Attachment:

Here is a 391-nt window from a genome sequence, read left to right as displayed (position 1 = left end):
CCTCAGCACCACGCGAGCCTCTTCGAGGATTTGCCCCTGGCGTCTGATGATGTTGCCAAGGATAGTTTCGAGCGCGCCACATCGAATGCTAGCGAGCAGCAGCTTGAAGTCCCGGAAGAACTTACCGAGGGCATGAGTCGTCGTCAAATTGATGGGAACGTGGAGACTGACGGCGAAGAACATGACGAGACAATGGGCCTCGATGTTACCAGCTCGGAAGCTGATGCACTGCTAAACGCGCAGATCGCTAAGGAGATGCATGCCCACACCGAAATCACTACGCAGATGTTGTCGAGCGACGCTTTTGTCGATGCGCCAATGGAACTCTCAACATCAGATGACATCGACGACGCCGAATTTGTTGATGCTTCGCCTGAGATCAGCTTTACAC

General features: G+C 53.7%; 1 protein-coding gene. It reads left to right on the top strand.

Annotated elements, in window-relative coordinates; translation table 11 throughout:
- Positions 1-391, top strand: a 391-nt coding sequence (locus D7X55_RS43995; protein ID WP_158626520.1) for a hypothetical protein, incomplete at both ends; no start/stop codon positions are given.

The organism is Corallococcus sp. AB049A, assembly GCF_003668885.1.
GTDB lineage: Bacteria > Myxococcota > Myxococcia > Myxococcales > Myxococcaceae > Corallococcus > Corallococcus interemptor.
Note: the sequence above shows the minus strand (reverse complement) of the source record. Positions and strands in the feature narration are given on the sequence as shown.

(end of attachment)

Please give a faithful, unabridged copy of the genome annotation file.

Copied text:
Here is a 391-nt window from a genome sequence, read left to right as displayed (position 1 = left end):
CCTCAGCACCACGCGAGCCTCTTCGAGGATTTGCCCCTGGCGTCTGATGATGTTGCCAAGGATAGTTTCGAGCGCGCCACATCGAATGCTAGCGAGCAGCAGCTTGAAGTCCCGGAAGAACTTACCGAGGGCATGAGTCGTCGTCAAATTGATGGGAACGTGGAGACTGACGGCGAAGAACATGACGAGACAATGGGCCTCGATGTTACCAGCTCGGAAGCTGATGCACTGCTAAACGCGCAGATCGCTAAGGAGATGCATGCCCACACCGAAATCACTACGCAGATGTTGTCGAGCGACGCTTTTGTCGATGCGCCAATGGAACTCTCAACATCAGATGACATCGACGACGCCGAATTTGTTGATGCTTCGCCTGAGATCAGCTTTACAC

General features: G+C 53.7%; 1 protein-coding gene. It reads left to right on the top strand.

Annotated elements, in window-relative coordinates; translation table 11 throughout:
- Positions 1-391, top strand: a 391-nt coding sequence (locus D7X55_RS43995; protein ID WP_158626520.1) for a hypothetical protein, incomplete at both ends; no start/stop codon positions are given.

The organism is Corallococcus sp. AB049A, assembly GCF_003668885.1.
GTDB lineage: Bacteria > Myxococcota > Myxococcia > Myxococcales > Myxococcaceae > Corallococcus > Corallococcus interemptor.
Note: the sequence above shows the minus strand (reverse complement) of the source record. Positions and strands in the feature narration are given on the sequence as shown.